Basketball changed my perspective on the concept of faith. I've been a member of Marshall Christian School’s varsity girls basketball team for several years. Our past four seasons resulted in one final four title and three state runner-up titles. My team and I learned many lessons through these past four seasons, but the 2015-2016 basketball season was most notable.
After a long bus ride, my team and I arrived at the gym where state playoffs were hosted. We immediately noticed Victory Christian, our opponent in the semifinal game. They were an undefeated team with brick walls for players. Needless to say, we were terrified. My team, the coach, and Mrs. Cody, the high school girls' Bible teacher, headed to the locker room before the game.
Mrs. Cody began to discuss a variety of stories in the Bible. The main example she focused on really grabbed my attention. In 2 Samuel 23:11-12, there was a field of lentils, or peas, where the Israelites and Philistines met. The Israelites fled, but a man named Shammah stayed behind and defended the pea patch. In the end, Shammah defeated the Philistines and gave God the glory. Mrs. Cody encouraged us to "defend our pea patch."
The game against Victory Christian was extremely stressful to play and even watch. At halftime, the score was 31-31. In the fourth quarter, the score was 54-54. Talk about intense. Suddenly, I was fouled with four seconds left on the clock, which meant I had the opportunity to shoot two free throws.
Most people would choke under that pressure, but I had faith in something bigger than myself. I tuned out the crowd and began to pray. I told God I believed I would be rewarded for my faith and that all glory would be given to Him, whether or not I made the free throws. By the grace of God, I made not one, but both free throws. The game ended with a final score of 56-54-- we beat the supposedly "unbeatable" team!
When Mrs. Cody came into the locker room after the game, everyone began to praise God. God had moved one of our mountains-- our next mountain was the state championship game, where we would face a team who had already beaten us once in the regular season.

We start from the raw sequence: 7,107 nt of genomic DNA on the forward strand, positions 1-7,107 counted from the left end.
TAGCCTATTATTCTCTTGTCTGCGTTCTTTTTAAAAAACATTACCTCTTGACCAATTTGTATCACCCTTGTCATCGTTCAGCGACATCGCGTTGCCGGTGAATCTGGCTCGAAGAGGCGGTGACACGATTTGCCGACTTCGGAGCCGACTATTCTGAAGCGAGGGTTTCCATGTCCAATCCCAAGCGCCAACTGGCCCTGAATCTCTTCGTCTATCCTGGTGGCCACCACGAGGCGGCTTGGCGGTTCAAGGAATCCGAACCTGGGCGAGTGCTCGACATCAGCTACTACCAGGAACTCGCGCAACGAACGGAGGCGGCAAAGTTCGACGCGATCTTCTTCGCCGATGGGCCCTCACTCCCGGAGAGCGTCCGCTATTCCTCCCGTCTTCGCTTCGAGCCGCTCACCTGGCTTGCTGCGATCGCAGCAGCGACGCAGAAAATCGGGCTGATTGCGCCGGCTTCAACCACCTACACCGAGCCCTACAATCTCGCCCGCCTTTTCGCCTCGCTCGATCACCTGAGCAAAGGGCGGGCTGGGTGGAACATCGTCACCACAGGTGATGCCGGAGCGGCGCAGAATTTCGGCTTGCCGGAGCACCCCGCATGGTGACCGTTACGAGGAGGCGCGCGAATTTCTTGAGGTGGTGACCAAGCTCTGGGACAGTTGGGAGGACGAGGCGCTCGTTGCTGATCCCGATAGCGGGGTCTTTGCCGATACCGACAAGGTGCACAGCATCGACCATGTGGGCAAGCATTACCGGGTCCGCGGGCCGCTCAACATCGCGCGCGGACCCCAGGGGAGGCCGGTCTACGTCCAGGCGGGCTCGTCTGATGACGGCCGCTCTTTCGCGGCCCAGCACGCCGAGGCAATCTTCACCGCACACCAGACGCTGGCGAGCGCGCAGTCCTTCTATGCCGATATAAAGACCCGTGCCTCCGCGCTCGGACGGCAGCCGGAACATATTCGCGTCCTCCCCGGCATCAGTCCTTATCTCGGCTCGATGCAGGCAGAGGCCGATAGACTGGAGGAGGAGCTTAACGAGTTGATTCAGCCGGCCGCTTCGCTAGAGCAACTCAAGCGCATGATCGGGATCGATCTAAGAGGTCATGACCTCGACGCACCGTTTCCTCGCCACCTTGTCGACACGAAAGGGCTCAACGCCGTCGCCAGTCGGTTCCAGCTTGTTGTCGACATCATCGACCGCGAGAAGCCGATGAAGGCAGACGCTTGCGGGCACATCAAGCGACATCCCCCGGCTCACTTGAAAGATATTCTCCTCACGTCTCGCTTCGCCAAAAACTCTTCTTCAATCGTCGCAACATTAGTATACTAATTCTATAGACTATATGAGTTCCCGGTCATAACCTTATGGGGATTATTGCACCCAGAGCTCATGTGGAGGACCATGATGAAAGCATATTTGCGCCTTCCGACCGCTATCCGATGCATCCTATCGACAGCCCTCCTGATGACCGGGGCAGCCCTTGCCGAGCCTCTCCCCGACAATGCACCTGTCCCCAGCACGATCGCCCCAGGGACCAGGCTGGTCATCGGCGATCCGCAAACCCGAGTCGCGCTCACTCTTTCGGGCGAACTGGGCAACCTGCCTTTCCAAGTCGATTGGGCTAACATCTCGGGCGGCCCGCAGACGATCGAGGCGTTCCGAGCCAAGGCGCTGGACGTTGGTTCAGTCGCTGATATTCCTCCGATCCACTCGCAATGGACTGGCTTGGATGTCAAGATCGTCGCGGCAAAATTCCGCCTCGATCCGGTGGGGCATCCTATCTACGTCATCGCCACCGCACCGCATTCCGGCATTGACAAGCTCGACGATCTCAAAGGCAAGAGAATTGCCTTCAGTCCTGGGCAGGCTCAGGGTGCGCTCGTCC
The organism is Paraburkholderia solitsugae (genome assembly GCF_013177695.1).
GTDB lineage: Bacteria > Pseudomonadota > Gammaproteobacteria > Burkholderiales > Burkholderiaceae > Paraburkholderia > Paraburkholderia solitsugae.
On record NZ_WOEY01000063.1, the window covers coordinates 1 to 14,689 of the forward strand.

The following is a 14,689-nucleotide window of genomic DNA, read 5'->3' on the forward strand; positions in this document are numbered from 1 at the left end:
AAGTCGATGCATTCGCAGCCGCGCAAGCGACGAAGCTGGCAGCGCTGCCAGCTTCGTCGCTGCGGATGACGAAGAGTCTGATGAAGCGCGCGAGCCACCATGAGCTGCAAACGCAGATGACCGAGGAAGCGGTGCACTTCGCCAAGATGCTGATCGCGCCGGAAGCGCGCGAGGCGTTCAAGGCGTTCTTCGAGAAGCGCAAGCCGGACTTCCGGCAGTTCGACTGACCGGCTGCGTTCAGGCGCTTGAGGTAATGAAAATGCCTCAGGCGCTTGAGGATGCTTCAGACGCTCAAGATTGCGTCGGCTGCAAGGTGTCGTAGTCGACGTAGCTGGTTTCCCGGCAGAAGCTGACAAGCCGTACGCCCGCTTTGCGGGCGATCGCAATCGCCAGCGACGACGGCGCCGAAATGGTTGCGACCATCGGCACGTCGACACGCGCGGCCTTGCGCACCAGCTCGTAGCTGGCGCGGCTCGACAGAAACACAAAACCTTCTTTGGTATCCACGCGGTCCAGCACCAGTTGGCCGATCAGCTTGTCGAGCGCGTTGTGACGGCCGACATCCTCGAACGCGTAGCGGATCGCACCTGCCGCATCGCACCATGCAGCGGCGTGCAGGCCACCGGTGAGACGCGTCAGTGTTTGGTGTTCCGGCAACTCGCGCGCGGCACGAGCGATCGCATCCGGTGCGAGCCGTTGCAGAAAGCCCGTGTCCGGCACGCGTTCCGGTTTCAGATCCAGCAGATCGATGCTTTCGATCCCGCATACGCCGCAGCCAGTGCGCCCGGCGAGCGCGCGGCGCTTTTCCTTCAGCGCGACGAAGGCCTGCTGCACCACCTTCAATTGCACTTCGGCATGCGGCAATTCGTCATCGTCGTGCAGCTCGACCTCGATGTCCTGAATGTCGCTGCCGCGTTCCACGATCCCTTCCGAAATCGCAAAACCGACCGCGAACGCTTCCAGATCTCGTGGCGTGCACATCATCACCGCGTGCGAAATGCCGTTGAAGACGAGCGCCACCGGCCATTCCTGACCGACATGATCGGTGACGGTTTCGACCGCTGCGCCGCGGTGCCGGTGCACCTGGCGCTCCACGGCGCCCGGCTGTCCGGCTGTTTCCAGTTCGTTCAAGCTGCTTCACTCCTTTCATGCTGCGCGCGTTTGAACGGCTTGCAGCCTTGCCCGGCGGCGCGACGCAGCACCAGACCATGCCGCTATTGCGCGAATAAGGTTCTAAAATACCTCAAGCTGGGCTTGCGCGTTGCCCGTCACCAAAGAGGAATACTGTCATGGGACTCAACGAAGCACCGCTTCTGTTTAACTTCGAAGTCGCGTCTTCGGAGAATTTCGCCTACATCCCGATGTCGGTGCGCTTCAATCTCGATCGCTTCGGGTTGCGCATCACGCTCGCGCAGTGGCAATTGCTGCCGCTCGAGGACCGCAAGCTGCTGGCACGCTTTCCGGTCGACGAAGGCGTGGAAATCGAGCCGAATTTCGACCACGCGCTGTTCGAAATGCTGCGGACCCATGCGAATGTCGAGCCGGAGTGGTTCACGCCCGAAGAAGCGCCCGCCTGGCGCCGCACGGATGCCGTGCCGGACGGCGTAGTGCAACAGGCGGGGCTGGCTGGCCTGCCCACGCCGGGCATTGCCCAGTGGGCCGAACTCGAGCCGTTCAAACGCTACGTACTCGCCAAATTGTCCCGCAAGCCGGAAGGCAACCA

The next day, we arrived at the gym, entered the locker room, and gave our full attention to Mrs. Cody. She talked about a girl in the Bible named Hannah. She was one of the two wives of a man named Elkanah. The other wife, Peninnah, had many children, whereas Hannah had none. Hannah was frustrated due to her inability to have children, so she began to pray.
She made a vow that if God gave her a son, she would give the son back to Him. God granted Hannah a son; Mrs. Cody encouraged us to have faith like Hannah. We came together and made a vow to God - all glory would be given to God regardless what the scoreboard read at the end of the game.
After warm-ups, the championship game began. Valley Fellowship, our opponent, wanted to win just as much as we did. At the end of the first half, we were down by ten points. We walked to the locker room with a feeling of defeat, but Mrs. Cody encouraged us to keep our faith. God hadn't given up on us, so we didn't need to give up on Him. Mrs. Cody led us in prayer, and we headed back to the gym.
Everything began to fall apart in the third quarter. Doubt crept into our minds, and Valley Fellowship used it to their advantage. The remainder of the game went downhill, ending with a final score of 47-36. Once again, we finished as the state runner-up. Disappointed is an understatement for what we felt.
The atmosphere after the game was different compared to the last state championship we lost. None of us knew what to say, so we looked to Mrs. Cody for guidance. She referred to Hebrews 11:39, which reads, “These were all commended for their faith, yet none of them received what had been promised.” God's plan isn't always our plan.
God commended us for our faith, but He allowed us to experience yet another loss. After the first loss, no one gave any glory to God. We reacted with anger and bitterness because our hard work seemed pointless. T
he second loss had the same outcome, but our reactions were completely opposite of last time. The game against Victory Christian taught us to join together in faith and trust God. The state championship game against Valley Fellowship taught us to give God the glory in all circumstances and trust that He has a purpose for everything. Faith is especially necessary in the most difficult of times. It's easy to be faithful when things are easy, but the real challenge is staying faithful when it feels like God isn't there.
Although the 2015-2016 state championship didn't go as we had hoped, a greater lesson was demonstrated. Honestly, the lesson I learned was much more significant to me than a state championship. I realized basketball was temporary, God was eternal, and I was a champion in His eyes.